By JOHN Y. COLE
In 1996 the Center for the Book launched "Books & Beyond," a series of public lectures about recently published books that have a special connection to the Library of Congress. In the 10 years since the series began, more than 50 authors have discussed and signed their books at the Library, and many have explained how the collections and services of the Library of Congress and other libraries and research institutions made their books possible.
The Books & Beyond series features a variety of genres. For example, the series was fortunate to host book talks by renowned novelists William Styron and Herman Wouk and best-selling mystery writers Dana Stabenow and Carolyn Hart, who have both participated in the Library's National Book Festival.
Books such as "Classics Illustrated" by William B. Jones Jr., which was researched in the Library's extensive comic book collections, and "Children of the Depression," produced by photo researchers Kathleen Thompson and Hilary Mac Austin from material in the Library's collection of Farm Security Administration photos, are but a few examples of the variety of formats represented in the works covered by the Books & Beyond series.
A number of lectures in the series focused on biographies of American presidents, many of which draw on the Library's rich collection of presidential papers. These included Henry Wiencek's "An Imperfect God: George Washington, His Slaves, and the Creation of America" and "Thomas Jefferson: Genius of Liberty," the companion volume to the Library's 2000 exhibition. [Historians Joseph Ellis and Annette Gordon-Reed contributed essays to the book and participated in a panel discussion as part of the Books & Beyond series]. Letters between American presidents and their daughters were the subject of a 2004 book ("First Daughters") and a Books & Beyond lecture featuring authors Gerard Gawalt and his daughter Ann Gawalt. Gawalt, a Library of Congress historian and curator of presidential papers, has written a new book, "My Dear President: Letters Between Presidents and Their Wives" (see page 73), which will be the subject of an upcoming Books & Beyond program.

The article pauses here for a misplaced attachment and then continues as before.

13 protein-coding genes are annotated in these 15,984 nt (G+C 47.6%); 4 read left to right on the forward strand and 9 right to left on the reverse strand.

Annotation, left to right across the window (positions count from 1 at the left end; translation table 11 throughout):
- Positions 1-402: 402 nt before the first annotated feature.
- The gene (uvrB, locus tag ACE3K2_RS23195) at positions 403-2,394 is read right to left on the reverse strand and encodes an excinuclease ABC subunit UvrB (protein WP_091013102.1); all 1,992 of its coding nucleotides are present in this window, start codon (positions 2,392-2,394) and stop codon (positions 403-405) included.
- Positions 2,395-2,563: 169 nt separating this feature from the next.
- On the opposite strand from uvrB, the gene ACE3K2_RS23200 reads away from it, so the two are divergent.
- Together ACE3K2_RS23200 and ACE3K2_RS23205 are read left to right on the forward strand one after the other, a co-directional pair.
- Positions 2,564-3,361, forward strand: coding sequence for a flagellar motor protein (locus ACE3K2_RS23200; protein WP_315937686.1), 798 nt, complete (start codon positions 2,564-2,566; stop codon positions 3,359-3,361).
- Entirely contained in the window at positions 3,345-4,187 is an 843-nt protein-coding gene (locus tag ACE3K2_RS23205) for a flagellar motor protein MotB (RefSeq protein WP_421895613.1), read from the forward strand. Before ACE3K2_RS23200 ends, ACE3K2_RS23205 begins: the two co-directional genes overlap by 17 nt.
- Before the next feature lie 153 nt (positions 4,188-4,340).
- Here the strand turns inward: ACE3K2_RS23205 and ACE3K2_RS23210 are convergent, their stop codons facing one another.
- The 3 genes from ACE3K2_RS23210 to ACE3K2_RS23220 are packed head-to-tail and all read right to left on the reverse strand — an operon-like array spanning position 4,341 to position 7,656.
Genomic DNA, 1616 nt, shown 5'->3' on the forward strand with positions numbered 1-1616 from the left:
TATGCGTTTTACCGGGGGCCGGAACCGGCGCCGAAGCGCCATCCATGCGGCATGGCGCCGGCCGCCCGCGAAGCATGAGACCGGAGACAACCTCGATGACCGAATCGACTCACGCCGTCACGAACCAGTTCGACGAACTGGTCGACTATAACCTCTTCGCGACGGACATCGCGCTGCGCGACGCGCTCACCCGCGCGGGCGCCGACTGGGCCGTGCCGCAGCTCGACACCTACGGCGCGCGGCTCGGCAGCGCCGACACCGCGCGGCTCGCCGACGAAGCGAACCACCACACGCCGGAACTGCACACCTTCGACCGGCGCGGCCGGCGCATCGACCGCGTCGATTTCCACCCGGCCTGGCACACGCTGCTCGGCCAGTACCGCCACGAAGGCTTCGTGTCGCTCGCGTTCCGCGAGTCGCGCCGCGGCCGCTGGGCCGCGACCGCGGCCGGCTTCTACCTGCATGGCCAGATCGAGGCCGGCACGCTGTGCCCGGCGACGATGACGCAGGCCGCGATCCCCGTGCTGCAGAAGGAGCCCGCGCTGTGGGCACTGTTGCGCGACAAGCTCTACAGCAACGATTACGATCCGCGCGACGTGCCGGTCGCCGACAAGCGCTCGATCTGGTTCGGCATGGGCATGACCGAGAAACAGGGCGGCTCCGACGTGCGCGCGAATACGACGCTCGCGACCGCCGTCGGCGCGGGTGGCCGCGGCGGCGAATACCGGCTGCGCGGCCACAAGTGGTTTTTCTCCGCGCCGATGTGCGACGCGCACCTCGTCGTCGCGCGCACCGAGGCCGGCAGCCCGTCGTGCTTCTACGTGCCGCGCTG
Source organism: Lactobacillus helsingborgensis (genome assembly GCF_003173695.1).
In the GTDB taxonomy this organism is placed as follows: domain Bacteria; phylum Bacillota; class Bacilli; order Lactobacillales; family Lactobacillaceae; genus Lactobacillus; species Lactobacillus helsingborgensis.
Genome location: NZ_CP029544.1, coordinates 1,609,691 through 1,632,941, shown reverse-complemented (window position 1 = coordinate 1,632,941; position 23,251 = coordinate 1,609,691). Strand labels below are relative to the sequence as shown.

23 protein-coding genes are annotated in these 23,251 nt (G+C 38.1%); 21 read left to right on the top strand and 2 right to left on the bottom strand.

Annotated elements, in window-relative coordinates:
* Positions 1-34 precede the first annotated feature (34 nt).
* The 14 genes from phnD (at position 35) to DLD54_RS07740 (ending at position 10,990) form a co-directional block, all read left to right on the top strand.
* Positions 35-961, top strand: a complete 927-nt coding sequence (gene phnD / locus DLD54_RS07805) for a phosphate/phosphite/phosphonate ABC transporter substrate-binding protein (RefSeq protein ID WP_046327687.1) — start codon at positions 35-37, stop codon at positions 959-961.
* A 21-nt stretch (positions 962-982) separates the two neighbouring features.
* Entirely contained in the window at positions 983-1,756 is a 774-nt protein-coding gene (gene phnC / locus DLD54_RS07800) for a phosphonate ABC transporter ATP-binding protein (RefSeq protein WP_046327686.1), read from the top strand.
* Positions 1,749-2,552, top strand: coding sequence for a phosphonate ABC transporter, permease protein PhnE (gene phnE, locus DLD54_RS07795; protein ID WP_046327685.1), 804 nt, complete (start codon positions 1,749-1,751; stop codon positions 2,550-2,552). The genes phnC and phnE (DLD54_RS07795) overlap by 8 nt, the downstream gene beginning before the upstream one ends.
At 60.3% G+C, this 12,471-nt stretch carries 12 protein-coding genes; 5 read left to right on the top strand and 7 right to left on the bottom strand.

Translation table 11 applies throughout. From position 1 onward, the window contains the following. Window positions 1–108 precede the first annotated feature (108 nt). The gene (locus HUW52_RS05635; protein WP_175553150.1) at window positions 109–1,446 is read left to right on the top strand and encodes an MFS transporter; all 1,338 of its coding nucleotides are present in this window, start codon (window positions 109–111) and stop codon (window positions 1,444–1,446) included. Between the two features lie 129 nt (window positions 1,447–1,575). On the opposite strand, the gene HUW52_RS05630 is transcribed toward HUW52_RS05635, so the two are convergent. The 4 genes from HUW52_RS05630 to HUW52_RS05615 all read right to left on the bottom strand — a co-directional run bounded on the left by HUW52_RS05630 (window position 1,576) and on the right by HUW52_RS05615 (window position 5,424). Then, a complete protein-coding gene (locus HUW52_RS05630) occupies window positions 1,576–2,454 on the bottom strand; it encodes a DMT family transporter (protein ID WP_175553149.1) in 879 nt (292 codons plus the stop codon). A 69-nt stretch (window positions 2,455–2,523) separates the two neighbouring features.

Biographies, such as Kenneth Janken's book about NAACP official Walter White, Susan Ware's work on radio show host Mary Margaret McBride and Juan Williams' text on Supreme Court Justice Thurgood Marshall were also researched and discussed at the Library of Congress.
Books such as "100 One-Night Reads" by David and John Major, "How to Read and Why" by Harold Bloom and Nicholas A. Basbanes latest work, "Every Book Its Reader: The Power of the Printed Word to Stir the World" appeal to booklovers, who are, by and large, the audience for the Books & Beyond series. During the inaugural year of the series, Basbanes discussed his 1995 work, "A Gentle Madness: Bibliophiles, Bibliomanes, and the Eternal Passion for Books."
The Library's Information Technology Services office has filmed many of the "Books & Beyond" lectures dating back to 1998. As a result, they are accessible on the Center for the Book's Web site at www.loc.gov/loc/cfbook/cyber-cfb.html.
Founded in 1977, the Center for the Book stimulates pubic interest in books, reading and libraries in a variety of ways. The Books & Beyond series is one way for the center to carry out this mission in the Washington metropolitan area. Outside of Washington, the center works through its affiliated centers in all 50 states and the District of Columbia and in formal partnership with more than 80 nonprofit educational, book, reading, literacy and library organizations. In addition it has developed informal partnerships with reading and literacy promotion centers in several countries, including Russia and South Africa.
For further information about the scope of the center's activities, publications and upcoming events, visit its Web site at www.loc.gov/cfbook/.
John Y. Cole is director of the Center for the Book in the Library of Congress.